Wizards

Wizards

As he enters the third season of his NBA career, two things stand out to Tomas Satoransky in his approach to this particular campaign that may differ from years past. 

One is that he has learned by now he is not entitled to or assured of anything when it comes to his role in the Wizards' rotation. The other is that he is ready to fully embrace playing positions other than point guard, a directive the coaches and front office have given him over the past year.

The first lesson was instilled the hard way, through having an inconsistent role the past two seasons. In 2017-18 alone, he went from being the third point guard, to the second point guard, to the replacement starter for John Wall, to watching the team sign multiple point guards as free agents before the playoffs; in which he was essentially replaced by Ty Lawson, who had last played in China.

All of that happened within one season, despite the fact that Satoransky had thrived at times in each spot, including as a starter.

The Wizards' point of view

The Wizards clearly wanted to see more from him last season and he took that to heart.

"That's what these two years have taught me, never be sure of your situation or position," Satoransky told NBC Sports Washington. "On the other hand, I feel very confident now. I also feel confident knowing how things go and how I can be patient when I'm not playing. I still have to work hard, which I do every time. But I feel confident knowing everything and there is a big difference coming into something where you have no idea what's going to happen."

 

The Wizards explained their decisions to bring in other point guards, a process which also included trading for Tim Frazier last summer and signing Ramon Sessons in March, as not an indication of Satoransky's shortcomings. Instead, they wanted him to develop at other positions and use his athletic 6-foot-7 frame in other ways.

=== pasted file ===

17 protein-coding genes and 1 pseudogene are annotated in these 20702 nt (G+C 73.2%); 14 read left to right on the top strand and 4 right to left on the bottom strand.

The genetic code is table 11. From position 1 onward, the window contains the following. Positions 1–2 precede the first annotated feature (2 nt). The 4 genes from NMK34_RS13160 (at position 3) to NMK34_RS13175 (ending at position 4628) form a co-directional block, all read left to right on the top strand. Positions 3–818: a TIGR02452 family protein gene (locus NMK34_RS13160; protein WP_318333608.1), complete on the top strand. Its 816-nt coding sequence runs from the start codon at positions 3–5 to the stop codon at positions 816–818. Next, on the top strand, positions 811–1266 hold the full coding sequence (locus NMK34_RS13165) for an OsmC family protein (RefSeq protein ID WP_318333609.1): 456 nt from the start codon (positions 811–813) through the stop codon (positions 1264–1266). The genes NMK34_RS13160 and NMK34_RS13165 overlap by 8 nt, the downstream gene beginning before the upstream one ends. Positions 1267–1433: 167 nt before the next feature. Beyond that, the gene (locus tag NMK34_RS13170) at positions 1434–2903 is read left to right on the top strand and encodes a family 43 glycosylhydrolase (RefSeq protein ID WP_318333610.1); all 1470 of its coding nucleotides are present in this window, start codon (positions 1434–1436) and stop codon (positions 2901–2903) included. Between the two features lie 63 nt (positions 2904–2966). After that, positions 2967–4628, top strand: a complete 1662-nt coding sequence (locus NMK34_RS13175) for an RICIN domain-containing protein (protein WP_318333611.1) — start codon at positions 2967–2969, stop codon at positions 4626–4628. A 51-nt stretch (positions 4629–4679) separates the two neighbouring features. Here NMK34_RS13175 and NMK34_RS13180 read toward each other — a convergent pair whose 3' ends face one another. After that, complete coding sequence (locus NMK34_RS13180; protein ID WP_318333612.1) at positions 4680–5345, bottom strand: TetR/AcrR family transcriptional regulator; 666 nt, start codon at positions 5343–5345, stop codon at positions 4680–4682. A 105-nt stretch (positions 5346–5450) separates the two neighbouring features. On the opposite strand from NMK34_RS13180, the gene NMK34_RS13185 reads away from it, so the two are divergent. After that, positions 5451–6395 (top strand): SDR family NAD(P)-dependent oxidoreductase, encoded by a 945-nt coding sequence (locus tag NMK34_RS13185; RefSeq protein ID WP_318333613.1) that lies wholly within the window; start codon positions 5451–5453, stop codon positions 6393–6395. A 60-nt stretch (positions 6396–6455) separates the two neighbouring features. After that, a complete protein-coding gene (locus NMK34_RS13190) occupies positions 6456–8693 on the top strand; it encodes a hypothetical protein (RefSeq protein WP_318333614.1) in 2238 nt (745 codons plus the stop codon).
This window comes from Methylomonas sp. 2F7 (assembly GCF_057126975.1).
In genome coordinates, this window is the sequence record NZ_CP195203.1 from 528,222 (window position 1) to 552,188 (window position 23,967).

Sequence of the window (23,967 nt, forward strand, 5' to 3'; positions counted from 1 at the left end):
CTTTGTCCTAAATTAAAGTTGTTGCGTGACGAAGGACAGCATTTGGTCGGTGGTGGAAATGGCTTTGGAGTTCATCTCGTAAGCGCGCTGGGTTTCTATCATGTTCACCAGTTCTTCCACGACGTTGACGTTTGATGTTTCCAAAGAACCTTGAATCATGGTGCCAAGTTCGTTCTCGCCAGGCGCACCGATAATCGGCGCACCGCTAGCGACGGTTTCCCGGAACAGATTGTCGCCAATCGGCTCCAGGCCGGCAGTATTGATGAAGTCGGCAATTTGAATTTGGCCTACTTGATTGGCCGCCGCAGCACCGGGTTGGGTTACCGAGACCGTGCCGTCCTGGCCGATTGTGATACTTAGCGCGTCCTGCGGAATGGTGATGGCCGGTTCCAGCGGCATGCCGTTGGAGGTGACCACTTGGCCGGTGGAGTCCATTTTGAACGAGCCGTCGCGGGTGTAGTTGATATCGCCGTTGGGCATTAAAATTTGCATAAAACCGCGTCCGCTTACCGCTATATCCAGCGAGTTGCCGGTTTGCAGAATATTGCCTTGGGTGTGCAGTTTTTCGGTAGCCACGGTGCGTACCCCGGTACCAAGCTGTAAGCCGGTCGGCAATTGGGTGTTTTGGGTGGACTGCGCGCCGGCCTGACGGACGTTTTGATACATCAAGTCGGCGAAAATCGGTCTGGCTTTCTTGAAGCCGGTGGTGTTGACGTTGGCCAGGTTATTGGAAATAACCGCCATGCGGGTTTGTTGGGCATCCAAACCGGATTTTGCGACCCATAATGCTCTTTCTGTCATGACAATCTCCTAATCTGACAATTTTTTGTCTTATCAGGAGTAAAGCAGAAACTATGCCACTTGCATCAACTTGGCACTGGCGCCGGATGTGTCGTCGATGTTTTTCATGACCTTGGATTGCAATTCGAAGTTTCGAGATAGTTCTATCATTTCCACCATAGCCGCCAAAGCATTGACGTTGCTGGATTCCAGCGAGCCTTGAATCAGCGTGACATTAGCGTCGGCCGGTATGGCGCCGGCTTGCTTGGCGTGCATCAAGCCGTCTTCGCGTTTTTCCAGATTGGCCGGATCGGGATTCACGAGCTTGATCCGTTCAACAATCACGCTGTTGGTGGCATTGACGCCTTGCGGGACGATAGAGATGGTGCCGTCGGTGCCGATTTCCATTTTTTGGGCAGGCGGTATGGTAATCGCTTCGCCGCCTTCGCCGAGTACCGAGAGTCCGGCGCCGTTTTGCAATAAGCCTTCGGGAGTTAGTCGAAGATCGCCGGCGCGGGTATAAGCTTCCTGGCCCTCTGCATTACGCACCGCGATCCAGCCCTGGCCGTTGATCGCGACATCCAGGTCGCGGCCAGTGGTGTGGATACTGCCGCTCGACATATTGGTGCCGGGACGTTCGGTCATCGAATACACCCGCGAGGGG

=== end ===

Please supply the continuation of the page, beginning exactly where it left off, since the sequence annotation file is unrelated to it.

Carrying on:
Head coach Scott Brooks even mentioned this after Wednesday's training camp practice.

"Tomas, he is very versatile. He can play a lot of different positions on both ends of the court. We have to use that," Brooks said.

Satoransky's personal versatility

Satoransky has long insisted he is more natural at point guard, where he grew up playing and where he made a name for himself overseas before joining the NBA. The Wizards hoped he would occasionally play shooting guard and small forward, but despite improving his off-ball skills like spot-up three-point shooting, Satoransky never fully got a grasp at either position last season.

This year, Satoransky seems not only more prepared to play at those positions, but perhaps more willing. Not that he wasn't eager to play off the ball, it's that now he seems a bit more thrilled about it.

"With the depth and everything, I'm not trying to focus on one specific position. I'm trying to focus on how I can help other players trying to play good together. With the second group, we can be very, very versatile there. I'm looking forward to it," Satoransky said. 

"I like to play with Jeff [Green] already. I can see that. He's very smart and great at pick-and-rolls and slipping [off of them]. Austin [Rivers], I haven't practiced with him yet, but I know what he can bring to the team. I'm actually excited about that, playing with versatile teammates and being able to play different styles."

The good news

If Satoransky can find a way to succeed with Rivers in particular, that will be great for the Wizards and also Satoransky's future. As the star player turns 27 in October, he is entering a contract year and the biggest threat to his playing time at backup point guard is probably Rivers. If the Wizards decide to tighten their rotation and rely more heavily on Wall and Bradley Beal, Rivers could cut into Satoransky's role, as he can also play point.

The good news is that the Wizards do not have another primary backup point guard on the roster. At this point last year, they had both Satoransky and Frazier. Right now, Satoransky is slotted to be the No. 2 guy.

It's a good situation for him on paper, but Satoransky doesn't count anything as guaranteed.

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